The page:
Says Who: Declan Connolly, PhD, director of the Human Performance Laboratory at the University of Vermont, studied the effects of tart cherry juice on muscle recovery and published the results in the British Journal of Sports Medicine. His team of researchers found that cherry juice minimizes inflammation and significantly speeds up muscle recovery: “It’s very high in antioxidants and natural anti-inflammatories, and for those reasons it seems to work.” Other studies conducted at the University of California at Davis and Johns Hopkins Hospital support Connolly’s findings.
How-To: For the most benefit, Connolly recommends downing a glass or two of tart cherry juice the day before and the day of a big workout. One company, Cherrypharm (www.cherrypharm.com) offers a highly concentrated tart cherry sports drink, which Connolly recommends over powders or capsules.
Why: Sore muscles are caused by microtears and bleeding, so the theory is compression acts like a tourniquet to slow the bleeding, Klion says. Some manufacturers of compression garments claim they keep your joints better aligned, improving performance and preventing injury, while
others focus on preventing postexercise soreness.
Says Who: Some researchers and professional athletes. Mike Decker, PhD, a biomechanist in Vail, Colo., has been studying the effects of compression tights with knee support for a garment company called Opedix (www.opedix.com). His research suggests that using tights that resist lateral motion of the lower leg and knee may prevent soreness and injury. But even if you don’t want to wear compression garments during exercise, says Klion, you can still use compression to speed your recovery afterward.
How-To: Compression garments are gaining popularity — both during and after exertion — because they’re easy to use (just wear the compression garments as you would any others). Make sure they fit snugly without being too constricting — you should feel like your legs are being gently squeezed, yet still have the freedom to move comfortably. An Ace bandage can do the trick in a pinch, says Klion. Wear it during exercise to mitigate soreness in a previously injured area or apply it immediately after your workout. “Just be careful not to cut off your circulation — that could cause more problems,” he advises.
Why: Kneading taxed muscles prevents further injury by increasing mobility and lubricating soft tissue, and may also speed muscle recovery by flushing away the toxic byproducts of exercise and increasing blood flow to the muscles. “Massage therapy helps to bring balance back to tight, shortened muscles after exercise,” says Joe Sweeney, a certified therapeutic massage and bodywork practitioner in Boulder, Colo. It helps realign muscle fibers and relieve tension in tendons, too.
Says Who: Experts debate whether massage actually clears toxins from your blood, but there’s no question that it’s beneficial, helping reduce the knots and muscle spasms that lead to soreness. Plus, it reduces stress. “Massage engages the parasympathetic nervous system, helping to promote recovery and repair,” says Jaymie Garner, massage therapist and owner of Smiling Lotus Massage in Los Angeles, Calif.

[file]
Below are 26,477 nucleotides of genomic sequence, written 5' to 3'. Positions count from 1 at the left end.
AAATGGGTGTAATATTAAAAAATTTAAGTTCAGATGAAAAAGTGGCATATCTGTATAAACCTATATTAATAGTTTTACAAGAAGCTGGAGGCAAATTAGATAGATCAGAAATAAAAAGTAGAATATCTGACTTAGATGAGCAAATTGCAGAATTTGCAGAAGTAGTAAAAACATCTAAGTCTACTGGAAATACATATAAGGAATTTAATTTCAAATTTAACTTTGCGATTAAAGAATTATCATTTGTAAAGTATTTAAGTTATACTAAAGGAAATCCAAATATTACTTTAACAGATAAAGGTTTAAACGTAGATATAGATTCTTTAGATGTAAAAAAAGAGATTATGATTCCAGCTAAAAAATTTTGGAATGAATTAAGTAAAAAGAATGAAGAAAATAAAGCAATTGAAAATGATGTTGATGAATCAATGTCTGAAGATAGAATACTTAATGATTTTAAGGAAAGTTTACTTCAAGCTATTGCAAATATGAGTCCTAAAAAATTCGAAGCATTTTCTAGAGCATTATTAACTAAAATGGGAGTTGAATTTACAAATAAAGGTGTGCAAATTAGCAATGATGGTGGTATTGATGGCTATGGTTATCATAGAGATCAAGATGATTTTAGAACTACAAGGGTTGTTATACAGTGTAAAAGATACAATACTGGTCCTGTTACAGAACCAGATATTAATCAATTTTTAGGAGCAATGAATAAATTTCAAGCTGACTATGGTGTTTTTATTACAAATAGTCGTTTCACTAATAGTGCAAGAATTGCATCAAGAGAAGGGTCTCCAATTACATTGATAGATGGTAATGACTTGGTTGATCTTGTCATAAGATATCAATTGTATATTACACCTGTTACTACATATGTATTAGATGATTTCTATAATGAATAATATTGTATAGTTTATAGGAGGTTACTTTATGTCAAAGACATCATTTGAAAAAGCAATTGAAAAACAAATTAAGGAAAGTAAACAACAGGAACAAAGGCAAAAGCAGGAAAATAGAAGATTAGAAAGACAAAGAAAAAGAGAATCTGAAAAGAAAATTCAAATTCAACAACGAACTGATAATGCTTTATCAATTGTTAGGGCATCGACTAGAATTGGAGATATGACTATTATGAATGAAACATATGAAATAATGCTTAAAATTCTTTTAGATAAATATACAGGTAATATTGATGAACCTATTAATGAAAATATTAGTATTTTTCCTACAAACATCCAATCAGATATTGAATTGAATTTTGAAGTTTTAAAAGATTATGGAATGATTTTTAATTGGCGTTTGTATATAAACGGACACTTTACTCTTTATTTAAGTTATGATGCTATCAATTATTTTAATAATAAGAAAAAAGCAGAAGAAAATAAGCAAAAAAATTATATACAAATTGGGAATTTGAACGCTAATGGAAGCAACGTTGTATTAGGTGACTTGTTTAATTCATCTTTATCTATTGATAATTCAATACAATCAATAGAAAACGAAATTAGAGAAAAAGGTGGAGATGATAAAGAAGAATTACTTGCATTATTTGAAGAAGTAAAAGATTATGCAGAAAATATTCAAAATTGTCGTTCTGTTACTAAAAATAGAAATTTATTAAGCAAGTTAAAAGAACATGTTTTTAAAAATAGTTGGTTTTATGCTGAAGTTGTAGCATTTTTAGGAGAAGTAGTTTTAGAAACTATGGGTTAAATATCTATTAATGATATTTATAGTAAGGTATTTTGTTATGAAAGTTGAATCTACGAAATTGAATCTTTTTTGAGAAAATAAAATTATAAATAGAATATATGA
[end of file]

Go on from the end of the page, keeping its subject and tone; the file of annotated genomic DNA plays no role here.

How-To: Get a gentle massage to increase circulation, but wait at least a few hours to a day to get deep-tissue massage, which can exacerbate microtears and microbleeding. No budget for a pro? Self-massage implements and foam rollers work fine.
Give It a Rest
We all know that sleep is important in proper recovery. But why? And how much sleep do you need? “Our bodies’ greatest production of human growth hormone, which rebuilds taxed muscles, occurs while we’re asleep,” explains Mark Klion, MD, an orthopedic surgeon, nine-time Ironman triathlete, and medical codirector of the New York City Triathlon. Ideally, you should aim for a full eight hours of sleep per night, especially while you’re training for an event. But if that’s not feasible, take naps whenever possible, say experts. Even 30 minutes of shuteye midday can lower stress hormones and support your recovery.
Nutrition and Recovery
Emphasizing alkalizing foods in your diet can improve your recovery.
Your body’s pH plays an important role in your recovery, says Christopher Vasey, ND, author of The Acid-Alkaline Diet for Optimum Health. A neutral or slightly alkaline pH can keep chronic inflammation at bay, leading to speedier recovery postworkout, while a more acidic profile is associated with early fatigue and leg cramps, which can take a toll on your exercise routine.
Include alkaline-forming foods (such as those listed below) in your postexercise meals to maintain a neutral pH. Eat such foods alone, or mix them in a salad or smoothie with some protein for the biggest recovery boost.
- Green beans
- Lemon juice
- Sweet potatoes
(To learn how to balance your body’s pH, check out the “pH Factor“.)
This article originally appeared as “The Fast Recovery Kit” in the April 2010 issue of Experience Life.